Introduce yourself! Who are you? Where do you work?
Hi! I’m aurynn shaw, and I’m founder and principal consultant at Eiara Limited. You may have seen me talking on Twitter or at tech conferences about tech culture.
I’m also a less-copious photographer than I used to be, but still can be found making pictures in my free time. 🙂
Who or what got you into programming?
Wow, that takes me back. Programming started around 15 years ago, because some people I knew wanted to run a more advanced web store than just a PDF with their offerings. I didn’t really know how to program, and so I started out modifying existing work online, from (I’m dating myself) Matt’s Script Archive.
From there, some of the people I hung out with were writing their own toy programming languages, and I thought “hm, I can do that”, and it was the most fascinating thing I’ve ever done, and I just kept going from there.
What is DevOps? What should software devs know about it?
DevOps has so many definitions at this point that it’s gotten a bit out of hand. For some people, it’s all about the tools. What continuous integration and continuous deployment we’re using, how we’re focussing on building out servers in the cloud.
For me, it’s not. It’s the cultural questions that ask why we’re building in the cloud, why we’re choosing one technology over another. All technologies come with a context and a set of assumptions, and when we choose them we are choosing to integrate that context and those assumptions, and without considering the changes our cultures require to use those tools, our use of them will fail.
So, software devs should know that the tools are important, but the culture of knowing what other people do, respecting those skills, and working to support their efforts is DevOps, is what gives DevOps is power and meaning, and what makes it so very transformative.
How is the tech scene in Wellington, New Zealand compared to Calgary, Alberta, Canada?
It’s hard for me to comment, really. I was working for a remote company while I lived in Calgary, and my interactions with the broader tech community were a bit limited.
Calgary was, to my knowledge, very much an oil & gas sort of town, which meant very large companies with very large Windows-based infrastructure, and the startup and smaller tech scene was initially quite nascent.
Just as I was leaving, Calgary’s startup scene was starting to pick up. The first co-working space, Cowork YYC, had just opened, and the first startup/founder-specific meetups had happened. The community was definitely starting to take off.
My experience with Wellington has been considerably more integrated, from Startup Weekends to the wonderfully close-knit and supportive tech community, to being able to support the absolutely pivotal and transformative Summer of Tech.
Wellington’s biggest-little-city vibe means that we can have a thriving community of small tech contributors, where we can know everyone but still have the ability to meet new people and bring newcomers into our fold.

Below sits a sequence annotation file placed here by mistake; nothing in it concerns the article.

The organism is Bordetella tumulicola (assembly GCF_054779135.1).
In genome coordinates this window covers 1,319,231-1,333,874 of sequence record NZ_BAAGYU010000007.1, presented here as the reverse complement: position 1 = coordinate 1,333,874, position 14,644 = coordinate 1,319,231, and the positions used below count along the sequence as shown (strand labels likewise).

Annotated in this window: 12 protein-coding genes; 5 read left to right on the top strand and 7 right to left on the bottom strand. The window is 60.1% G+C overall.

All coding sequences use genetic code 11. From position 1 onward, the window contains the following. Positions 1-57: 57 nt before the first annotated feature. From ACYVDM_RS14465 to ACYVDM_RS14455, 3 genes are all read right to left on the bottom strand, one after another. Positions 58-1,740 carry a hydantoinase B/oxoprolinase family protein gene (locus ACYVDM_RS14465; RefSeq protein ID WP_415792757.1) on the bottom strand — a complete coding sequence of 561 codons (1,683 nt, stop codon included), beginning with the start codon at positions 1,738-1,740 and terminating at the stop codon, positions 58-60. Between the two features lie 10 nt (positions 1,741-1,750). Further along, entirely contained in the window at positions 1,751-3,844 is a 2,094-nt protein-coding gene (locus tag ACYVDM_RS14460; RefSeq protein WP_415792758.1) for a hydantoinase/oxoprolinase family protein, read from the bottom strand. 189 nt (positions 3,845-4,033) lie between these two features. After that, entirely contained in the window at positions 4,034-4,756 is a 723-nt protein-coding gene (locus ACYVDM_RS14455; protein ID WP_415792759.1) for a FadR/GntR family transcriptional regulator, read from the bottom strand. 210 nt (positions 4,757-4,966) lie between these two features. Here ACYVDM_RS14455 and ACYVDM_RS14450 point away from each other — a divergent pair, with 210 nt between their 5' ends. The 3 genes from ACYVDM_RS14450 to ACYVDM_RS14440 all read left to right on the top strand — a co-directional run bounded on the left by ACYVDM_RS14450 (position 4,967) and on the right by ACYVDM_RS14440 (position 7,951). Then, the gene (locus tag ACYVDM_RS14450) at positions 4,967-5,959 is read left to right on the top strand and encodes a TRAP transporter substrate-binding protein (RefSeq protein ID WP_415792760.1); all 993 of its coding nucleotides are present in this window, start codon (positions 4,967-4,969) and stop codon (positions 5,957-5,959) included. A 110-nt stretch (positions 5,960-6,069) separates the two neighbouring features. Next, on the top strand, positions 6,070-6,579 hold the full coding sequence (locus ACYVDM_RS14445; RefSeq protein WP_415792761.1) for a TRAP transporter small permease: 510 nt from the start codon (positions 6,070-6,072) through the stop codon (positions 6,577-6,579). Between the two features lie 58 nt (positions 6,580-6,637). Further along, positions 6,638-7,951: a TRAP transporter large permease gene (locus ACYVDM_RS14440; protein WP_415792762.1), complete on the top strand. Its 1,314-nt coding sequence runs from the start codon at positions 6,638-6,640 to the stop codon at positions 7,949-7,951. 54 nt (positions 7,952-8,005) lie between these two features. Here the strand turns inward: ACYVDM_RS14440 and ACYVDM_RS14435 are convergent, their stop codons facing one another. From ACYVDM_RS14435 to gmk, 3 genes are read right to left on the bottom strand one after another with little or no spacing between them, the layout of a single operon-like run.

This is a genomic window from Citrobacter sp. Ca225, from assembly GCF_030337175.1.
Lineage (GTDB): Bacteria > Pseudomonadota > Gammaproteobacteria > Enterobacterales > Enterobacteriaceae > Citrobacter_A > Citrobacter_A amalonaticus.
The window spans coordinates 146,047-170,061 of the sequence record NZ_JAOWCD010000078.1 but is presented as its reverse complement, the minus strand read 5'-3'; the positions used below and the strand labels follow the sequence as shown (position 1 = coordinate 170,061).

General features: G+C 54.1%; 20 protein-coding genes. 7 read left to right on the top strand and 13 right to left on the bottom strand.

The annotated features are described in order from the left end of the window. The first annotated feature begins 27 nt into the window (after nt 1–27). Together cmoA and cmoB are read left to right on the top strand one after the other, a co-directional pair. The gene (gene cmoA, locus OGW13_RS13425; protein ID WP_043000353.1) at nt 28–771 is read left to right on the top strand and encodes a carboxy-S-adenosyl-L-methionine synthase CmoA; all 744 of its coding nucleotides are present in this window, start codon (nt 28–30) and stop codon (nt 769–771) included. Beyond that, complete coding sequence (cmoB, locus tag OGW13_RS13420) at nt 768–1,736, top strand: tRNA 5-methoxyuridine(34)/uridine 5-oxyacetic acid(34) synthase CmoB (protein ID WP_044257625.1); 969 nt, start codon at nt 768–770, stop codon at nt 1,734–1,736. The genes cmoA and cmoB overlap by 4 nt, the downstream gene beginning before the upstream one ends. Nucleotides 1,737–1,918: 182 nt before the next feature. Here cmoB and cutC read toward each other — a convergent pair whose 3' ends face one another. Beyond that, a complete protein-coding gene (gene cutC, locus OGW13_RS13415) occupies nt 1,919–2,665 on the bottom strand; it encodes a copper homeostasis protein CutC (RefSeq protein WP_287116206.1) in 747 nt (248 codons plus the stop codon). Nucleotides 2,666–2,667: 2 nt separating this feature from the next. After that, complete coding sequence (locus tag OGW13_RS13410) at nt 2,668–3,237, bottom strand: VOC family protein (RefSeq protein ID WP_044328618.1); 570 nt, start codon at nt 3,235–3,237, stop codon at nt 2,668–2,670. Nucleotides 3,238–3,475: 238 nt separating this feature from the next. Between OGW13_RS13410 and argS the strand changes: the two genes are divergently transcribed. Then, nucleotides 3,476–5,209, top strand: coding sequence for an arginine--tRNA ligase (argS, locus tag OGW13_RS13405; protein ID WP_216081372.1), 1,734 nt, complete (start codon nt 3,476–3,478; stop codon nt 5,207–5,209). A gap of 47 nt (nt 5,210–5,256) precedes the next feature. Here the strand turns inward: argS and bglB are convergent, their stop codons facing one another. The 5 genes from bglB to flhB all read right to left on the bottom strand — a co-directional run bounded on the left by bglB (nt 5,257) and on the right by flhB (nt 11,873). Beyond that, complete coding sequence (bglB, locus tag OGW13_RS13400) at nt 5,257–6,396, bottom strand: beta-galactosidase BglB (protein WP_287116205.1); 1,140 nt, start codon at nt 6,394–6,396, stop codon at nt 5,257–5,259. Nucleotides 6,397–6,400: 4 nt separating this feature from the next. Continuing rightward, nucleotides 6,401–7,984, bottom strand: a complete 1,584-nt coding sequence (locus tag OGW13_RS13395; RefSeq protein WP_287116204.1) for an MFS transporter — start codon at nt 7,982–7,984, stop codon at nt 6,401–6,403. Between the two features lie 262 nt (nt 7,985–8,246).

It’s really been a privilege in so many ways to be a part of this.
How did you find the move from Dev to consulting? Any advice for others wanting to make the same move?
This has been such a transition. Being a developer was, when I learned, billed as a solo activity, where being caustic or condescending or standoffish wasn’t just expected, but a desired trait. We were supposed to be a bit nasty, and we can see those fingerprints of expectation all over our culture and ingrained behaviours.
Shifting to being a consultant means I can’t do that. At all. Meeting with clients, doing sales, all the core skills I was taught to devalue are the skills that matter so much more now, and their lack has been so illuminating in terms of how our culture creates toxic outcomes.
It’s also taught me a lot about the difference between “perfect” and “appropriate”. So, so, so often tech people, especially myself in earlier years, focus on the “perfect” or “correct” designs for technology choices, but I’ve had to learn that there aren’t perfect or correct choices, only choices that are appropriate for right now and a little way into the future.
Before I was a consultant, I was very much in the vein of “this thing that I have to work on is bad, look at all these bad choices.” And to me, coming in after it had been built, that position could be tenuously justified. But that system was built over months or years, from choices and constraints that were utterly invisible to me, and my positioning it as “bad” meant that I had no respect for those choices, or the work that was done under those constraints, only that I was “better” in some undefinable way.
But there wasn’t “better” or “worse”, just “no longer appropriate.” Learning that has been a big deal for me.
As for advice? Meet people who also consult, talk a lot about their journeys. It’s hard but oh so rewarding, and a network of people who get it when you’re struggling and need to talk about what those struggles look like is vital beyond words.